Annals of Indian Academy of Neurology
: 2022  |  Volume : 25  |  Issue : 3  |  Page : 567--569

Increased ICP as the first sign of pediatric-onset multiple sclerosis: A case report and brief review of the literature

Gkiourtzis Nikolaos, Tramma Despoina, Panagopoulou Paraskevi, Evangeliou Athanasios 
 4th Department of Pediatrics, Papageorgiou General Hospital, Aristotle University of Thessaloniki, Thessaloniki, Greece

Correspondence Address:
Gkiourtzis Nikolaos
4th Department of Pediatrics, Papageorgiou General Hospital, Aristotle University, Pavlos Melas, 56429, Thessaloniki

How to cite this article:
Nikolaos G, Despoina T, Paraskevi P, Athanasios E. Increased ICP as the first sign of pediatric-onset multiple sclerosis: A case report and brief review of the literature.Ann Indian Acad Neurol 2022;25:567-569

How to cite this URL:
Nikolaos G, Despoina T, Paraskevi P, Athanasios E. Increased ICP as the first sign of pediatric-onset multiple sclerosis: A case report and brief review of the literature. Ann Indian Acad Neurol [serial online] 2022 [cited 2022 Oct 1 ];25:567-569
Available from:

Full Text


Pediatric-onset multiple sclerosis (POMS) is a demyelinating disease manifesting in children aged <18 years and represents 3–5% of all multiple sclerosis (MS) cases.[1],[2] The association between intracranial hypertension and demyelinating disease dates back to 1994.[3] A wide range of pathological conditions from sinusitis to brain lesions can lead to increased intracranial pressure (ICP) in pediatric patients.[4] Although increased ICP has been reported in adult MS, there has been only one such case in pediatric MS.[3],[5] In the present article, we report a previously healthy child that presented with increased ICP as the first sign of POMS.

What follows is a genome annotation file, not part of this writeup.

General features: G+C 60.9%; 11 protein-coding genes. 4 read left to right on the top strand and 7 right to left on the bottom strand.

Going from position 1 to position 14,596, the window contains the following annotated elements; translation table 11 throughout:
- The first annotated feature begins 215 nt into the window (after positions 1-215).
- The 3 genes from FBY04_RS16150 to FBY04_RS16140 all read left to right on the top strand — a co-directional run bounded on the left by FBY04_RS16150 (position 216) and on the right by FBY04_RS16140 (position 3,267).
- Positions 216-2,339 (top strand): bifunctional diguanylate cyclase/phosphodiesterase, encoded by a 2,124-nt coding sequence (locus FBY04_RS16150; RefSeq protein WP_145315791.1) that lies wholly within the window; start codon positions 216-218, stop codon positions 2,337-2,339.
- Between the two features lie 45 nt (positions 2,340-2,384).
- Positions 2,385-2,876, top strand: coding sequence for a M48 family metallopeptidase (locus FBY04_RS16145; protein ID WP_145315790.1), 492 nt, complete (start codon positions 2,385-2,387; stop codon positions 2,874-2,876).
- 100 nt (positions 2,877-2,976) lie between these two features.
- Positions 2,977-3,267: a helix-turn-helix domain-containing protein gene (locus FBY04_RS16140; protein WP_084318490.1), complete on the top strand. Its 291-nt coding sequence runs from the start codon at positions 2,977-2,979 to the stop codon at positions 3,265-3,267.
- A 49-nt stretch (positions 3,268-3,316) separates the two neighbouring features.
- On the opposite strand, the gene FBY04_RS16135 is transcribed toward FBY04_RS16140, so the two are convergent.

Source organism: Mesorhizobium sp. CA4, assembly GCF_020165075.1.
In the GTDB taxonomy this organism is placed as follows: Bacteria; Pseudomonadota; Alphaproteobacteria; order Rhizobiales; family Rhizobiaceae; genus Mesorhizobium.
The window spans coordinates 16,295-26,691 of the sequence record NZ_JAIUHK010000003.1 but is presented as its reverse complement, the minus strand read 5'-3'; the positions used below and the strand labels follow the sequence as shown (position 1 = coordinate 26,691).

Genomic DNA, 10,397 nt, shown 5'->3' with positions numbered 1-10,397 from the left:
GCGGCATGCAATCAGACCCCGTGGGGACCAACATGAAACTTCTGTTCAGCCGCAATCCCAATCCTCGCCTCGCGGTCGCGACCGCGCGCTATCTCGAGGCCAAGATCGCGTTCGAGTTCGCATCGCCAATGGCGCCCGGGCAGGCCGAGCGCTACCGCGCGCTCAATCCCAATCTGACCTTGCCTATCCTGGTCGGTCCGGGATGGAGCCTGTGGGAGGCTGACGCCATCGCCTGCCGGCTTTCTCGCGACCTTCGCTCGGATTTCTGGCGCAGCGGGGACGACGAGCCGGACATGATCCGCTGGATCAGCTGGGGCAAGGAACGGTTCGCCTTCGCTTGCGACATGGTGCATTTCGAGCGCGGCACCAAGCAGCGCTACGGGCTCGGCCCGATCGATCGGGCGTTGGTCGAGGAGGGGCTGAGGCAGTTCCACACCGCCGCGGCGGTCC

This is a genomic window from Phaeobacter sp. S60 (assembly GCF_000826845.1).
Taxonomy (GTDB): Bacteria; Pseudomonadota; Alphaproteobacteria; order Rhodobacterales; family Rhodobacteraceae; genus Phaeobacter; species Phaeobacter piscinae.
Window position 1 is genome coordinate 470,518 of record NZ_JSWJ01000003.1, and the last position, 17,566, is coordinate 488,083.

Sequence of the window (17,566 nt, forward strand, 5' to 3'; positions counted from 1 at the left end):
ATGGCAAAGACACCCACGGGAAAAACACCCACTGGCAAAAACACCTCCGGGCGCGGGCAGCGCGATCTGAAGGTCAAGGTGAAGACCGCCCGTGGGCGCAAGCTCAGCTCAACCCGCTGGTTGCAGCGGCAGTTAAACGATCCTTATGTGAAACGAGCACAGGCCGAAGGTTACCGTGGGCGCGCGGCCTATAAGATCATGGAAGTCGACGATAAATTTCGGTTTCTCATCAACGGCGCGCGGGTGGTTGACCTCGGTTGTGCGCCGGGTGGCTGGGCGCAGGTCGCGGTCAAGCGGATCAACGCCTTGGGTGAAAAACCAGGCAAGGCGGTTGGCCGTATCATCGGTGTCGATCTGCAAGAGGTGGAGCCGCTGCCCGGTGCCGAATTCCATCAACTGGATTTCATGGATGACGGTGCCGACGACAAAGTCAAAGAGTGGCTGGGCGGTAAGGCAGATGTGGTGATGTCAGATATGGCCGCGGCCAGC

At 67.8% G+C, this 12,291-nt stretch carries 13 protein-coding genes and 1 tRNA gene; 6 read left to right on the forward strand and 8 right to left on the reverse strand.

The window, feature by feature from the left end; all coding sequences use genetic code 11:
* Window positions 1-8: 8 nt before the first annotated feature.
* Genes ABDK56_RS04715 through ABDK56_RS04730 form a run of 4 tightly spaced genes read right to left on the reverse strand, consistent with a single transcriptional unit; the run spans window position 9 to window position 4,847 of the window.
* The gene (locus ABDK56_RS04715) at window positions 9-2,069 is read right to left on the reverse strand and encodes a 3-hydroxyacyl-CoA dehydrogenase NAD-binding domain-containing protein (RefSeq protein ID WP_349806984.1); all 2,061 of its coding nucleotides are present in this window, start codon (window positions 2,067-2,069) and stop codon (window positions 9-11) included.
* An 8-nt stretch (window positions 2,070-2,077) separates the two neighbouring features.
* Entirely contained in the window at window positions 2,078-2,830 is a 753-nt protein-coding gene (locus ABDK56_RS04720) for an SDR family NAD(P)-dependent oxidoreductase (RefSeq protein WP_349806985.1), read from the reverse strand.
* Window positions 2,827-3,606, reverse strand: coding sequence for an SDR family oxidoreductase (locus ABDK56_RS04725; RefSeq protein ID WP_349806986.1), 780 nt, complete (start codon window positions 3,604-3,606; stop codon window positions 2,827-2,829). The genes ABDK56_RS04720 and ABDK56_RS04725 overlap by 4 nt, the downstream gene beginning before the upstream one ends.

A 12-year-old Caucasian girl presented to the Accident and Emergency Department complaining of progressive blurry vision, intermittent frontal headache, and malaise gradually deteriorating for the past 20 days. Ten days earlier, she had been examined by an ophthalmologist who assessed her vision and performed a fundoscopy that revealed bilateral papilledema, suggestive of increased ICP. A brain magnetic resonance imaging (MRI) was performed which showed sinusitis that was treated with a 10-day course of clarithromycin and steroid nasal spray.

At presentation, the neurological examination was unremarkable, a repeat fundoscopy showed persistent bilateral papilledema and repeat brain MRI demonstrated edema of the lining of the sphenoid sinus, mild subarachnoid space dilatation around the optic nerve, and white matter abnormalities, with one left brainstem T2-bright focus 10 mm in diameter [Figure 1] and no gadolinium-enhancing lesions. There was no hydrocephalus. Her clinical and imaging findings were not compatible with sinus venous thrombosis, and magnetic resonance venography was not obtained. Lumbar puncture showed an opening pressure of 42 cm H2O. Cerebrospinal fluid (CSF) examination was normal, showing no oligoclonal bands, nor increased cells, lymphocytes, immunoglobulin G (IgG) index, and IgG/albumin ratio suggestive of an old exacerbation.{Figure 1}